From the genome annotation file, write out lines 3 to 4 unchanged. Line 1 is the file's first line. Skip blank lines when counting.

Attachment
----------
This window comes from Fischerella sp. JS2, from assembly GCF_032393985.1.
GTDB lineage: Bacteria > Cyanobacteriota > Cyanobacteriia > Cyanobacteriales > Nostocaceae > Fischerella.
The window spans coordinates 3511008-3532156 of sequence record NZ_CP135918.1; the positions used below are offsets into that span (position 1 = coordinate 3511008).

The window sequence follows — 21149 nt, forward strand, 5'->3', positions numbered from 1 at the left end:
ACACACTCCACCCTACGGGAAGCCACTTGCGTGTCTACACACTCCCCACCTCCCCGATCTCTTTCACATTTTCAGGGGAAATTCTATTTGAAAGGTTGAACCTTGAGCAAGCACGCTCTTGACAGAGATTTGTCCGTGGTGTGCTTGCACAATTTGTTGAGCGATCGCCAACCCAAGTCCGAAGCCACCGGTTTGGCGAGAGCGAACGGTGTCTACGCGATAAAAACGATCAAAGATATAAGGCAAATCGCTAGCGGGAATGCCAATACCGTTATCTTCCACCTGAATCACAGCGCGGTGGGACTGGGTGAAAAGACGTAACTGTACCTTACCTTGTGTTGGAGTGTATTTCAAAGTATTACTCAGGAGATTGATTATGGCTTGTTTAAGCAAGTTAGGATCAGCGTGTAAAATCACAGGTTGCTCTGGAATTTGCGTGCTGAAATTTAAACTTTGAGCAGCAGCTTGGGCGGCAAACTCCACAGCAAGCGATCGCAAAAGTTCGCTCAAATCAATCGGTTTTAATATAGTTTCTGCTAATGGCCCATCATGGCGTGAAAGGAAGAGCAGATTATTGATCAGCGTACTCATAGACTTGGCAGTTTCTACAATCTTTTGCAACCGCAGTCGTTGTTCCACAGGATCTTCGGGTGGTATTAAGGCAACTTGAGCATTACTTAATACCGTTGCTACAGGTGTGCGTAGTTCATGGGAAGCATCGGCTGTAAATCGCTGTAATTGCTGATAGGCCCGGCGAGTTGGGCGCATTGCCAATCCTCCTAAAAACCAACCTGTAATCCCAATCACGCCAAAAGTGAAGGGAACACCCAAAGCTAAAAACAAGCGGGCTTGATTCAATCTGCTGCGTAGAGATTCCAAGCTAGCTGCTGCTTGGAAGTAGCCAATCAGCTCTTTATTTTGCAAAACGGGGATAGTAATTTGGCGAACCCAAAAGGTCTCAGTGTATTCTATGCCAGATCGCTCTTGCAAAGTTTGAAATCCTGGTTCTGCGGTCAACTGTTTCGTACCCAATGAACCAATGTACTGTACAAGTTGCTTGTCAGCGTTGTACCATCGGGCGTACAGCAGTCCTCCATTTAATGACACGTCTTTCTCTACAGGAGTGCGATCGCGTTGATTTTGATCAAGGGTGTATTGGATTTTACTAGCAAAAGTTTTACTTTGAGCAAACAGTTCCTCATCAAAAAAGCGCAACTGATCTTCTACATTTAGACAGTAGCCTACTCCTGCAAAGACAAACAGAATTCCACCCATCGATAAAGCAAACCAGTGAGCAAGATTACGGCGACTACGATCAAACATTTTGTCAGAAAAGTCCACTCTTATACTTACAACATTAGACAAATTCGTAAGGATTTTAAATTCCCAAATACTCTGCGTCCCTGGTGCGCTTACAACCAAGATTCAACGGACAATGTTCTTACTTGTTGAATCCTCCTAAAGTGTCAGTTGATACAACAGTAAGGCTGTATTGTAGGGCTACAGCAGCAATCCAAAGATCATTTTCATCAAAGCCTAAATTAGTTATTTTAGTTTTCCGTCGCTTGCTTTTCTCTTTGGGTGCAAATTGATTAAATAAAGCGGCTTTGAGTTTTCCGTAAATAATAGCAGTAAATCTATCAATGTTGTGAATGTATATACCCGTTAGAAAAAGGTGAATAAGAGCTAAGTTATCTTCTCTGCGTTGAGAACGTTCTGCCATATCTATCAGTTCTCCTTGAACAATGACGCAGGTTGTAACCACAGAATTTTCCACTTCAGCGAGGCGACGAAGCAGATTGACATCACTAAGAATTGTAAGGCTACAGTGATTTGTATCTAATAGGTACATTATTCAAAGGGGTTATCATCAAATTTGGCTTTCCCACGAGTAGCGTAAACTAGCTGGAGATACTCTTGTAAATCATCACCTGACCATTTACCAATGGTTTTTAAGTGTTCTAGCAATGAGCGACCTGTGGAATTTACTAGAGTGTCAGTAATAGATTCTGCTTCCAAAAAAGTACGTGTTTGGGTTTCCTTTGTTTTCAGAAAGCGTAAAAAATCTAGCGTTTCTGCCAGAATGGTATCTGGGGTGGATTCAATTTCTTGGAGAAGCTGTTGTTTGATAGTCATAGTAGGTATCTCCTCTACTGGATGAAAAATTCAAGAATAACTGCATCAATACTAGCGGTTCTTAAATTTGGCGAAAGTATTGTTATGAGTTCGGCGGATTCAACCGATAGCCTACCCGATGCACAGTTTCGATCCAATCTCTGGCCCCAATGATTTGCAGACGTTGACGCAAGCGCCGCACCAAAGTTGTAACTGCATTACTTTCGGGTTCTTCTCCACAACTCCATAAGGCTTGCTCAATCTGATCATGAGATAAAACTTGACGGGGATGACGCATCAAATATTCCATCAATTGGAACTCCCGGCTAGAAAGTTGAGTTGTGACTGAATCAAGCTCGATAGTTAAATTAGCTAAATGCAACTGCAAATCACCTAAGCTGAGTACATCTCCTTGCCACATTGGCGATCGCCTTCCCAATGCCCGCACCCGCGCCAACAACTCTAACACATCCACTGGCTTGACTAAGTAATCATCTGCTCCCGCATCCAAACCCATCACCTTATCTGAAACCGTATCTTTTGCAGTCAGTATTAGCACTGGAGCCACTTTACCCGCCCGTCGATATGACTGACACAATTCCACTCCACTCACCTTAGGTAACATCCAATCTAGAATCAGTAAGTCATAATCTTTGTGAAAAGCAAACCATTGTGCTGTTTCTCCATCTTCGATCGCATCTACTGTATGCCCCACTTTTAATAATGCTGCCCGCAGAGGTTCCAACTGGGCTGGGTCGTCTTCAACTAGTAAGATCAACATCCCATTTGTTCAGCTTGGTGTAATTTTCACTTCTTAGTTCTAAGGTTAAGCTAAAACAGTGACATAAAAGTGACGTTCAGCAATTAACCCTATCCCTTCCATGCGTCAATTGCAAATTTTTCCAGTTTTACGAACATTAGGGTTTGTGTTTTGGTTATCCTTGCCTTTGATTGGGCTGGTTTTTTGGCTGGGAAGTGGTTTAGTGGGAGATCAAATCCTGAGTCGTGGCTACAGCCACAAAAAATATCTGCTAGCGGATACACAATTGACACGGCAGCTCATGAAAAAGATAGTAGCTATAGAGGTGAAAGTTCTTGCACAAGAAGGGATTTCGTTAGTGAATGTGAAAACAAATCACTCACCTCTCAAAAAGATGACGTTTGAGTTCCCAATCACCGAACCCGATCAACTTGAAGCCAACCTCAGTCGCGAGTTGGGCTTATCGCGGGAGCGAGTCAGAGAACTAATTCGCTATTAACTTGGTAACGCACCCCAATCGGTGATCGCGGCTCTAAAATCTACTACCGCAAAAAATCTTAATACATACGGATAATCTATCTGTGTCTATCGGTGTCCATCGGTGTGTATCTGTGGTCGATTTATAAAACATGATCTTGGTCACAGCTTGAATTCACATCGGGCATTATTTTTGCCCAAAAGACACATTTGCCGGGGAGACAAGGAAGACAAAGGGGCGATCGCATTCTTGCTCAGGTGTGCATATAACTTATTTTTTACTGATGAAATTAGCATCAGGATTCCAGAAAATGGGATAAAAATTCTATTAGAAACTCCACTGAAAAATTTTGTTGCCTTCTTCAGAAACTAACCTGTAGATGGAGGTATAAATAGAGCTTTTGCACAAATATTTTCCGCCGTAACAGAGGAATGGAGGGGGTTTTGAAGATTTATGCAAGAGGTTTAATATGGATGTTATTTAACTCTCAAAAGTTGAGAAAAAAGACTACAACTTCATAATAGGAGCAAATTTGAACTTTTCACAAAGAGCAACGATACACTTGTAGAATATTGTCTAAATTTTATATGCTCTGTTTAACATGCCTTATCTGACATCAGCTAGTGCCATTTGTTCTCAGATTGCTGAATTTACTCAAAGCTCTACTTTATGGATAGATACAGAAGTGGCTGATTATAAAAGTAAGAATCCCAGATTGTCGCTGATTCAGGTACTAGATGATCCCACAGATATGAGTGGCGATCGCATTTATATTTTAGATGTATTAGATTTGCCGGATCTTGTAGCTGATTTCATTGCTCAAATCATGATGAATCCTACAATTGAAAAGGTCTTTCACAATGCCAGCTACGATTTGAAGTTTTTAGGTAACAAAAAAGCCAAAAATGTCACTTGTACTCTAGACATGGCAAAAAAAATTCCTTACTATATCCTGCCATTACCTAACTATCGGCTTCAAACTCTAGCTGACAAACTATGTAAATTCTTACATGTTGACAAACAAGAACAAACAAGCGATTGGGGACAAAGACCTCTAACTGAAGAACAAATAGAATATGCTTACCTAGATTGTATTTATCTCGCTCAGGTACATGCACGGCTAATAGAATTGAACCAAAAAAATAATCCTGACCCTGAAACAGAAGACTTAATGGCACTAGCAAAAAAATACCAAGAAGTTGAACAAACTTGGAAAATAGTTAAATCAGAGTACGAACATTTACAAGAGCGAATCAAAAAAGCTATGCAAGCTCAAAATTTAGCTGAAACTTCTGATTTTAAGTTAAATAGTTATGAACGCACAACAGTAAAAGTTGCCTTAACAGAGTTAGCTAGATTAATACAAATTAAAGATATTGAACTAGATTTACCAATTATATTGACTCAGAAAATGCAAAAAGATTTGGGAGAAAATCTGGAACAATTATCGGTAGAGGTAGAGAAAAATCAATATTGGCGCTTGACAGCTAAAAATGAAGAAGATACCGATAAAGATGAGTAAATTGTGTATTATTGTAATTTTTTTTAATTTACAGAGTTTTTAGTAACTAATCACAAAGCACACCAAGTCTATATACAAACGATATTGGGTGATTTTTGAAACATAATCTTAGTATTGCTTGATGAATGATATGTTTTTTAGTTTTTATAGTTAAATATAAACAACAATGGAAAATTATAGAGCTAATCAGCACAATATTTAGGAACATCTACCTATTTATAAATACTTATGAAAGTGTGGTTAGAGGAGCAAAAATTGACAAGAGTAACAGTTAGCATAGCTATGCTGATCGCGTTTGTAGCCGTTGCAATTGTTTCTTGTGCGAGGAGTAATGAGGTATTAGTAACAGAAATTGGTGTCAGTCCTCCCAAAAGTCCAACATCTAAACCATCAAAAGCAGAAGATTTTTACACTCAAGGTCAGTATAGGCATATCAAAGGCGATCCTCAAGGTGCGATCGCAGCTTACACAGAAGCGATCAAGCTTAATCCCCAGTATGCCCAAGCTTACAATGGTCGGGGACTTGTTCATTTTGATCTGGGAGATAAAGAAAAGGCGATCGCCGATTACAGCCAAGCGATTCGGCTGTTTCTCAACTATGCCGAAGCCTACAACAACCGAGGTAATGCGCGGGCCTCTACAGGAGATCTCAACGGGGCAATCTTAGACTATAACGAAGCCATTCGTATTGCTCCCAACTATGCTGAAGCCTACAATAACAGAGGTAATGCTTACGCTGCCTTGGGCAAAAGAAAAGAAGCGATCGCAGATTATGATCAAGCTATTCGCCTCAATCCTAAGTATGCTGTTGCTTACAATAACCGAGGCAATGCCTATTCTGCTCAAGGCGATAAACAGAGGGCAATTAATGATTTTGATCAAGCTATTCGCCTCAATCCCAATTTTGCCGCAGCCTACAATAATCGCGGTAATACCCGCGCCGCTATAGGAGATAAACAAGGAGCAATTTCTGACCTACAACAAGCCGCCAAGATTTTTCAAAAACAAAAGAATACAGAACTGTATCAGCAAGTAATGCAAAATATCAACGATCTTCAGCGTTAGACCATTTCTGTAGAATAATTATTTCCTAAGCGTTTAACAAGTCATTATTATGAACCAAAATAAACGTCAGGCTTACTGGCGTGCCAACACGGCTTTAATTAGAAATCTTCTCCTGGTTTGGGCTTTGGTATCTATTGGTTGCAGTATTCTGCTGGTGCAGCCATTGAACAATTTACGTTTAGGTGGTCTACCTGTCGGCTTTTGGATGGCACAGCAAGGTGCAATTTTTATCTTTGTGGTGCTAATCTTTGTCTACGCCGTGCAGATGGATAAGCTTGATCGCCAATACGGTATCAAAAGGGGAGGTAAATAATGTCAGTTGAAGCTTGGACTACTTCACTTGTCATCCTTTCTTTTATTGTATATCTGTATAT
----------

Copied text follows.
The window spans coordinates 3511008-3532156 of sequence record NZ_CP135918.1; the positions used below are offsets into that span (position 1 = coordinate 3511008).

The window sequence follows — 21149 nt, forward strand, 5'->3', positions numbered from 1 at the left end: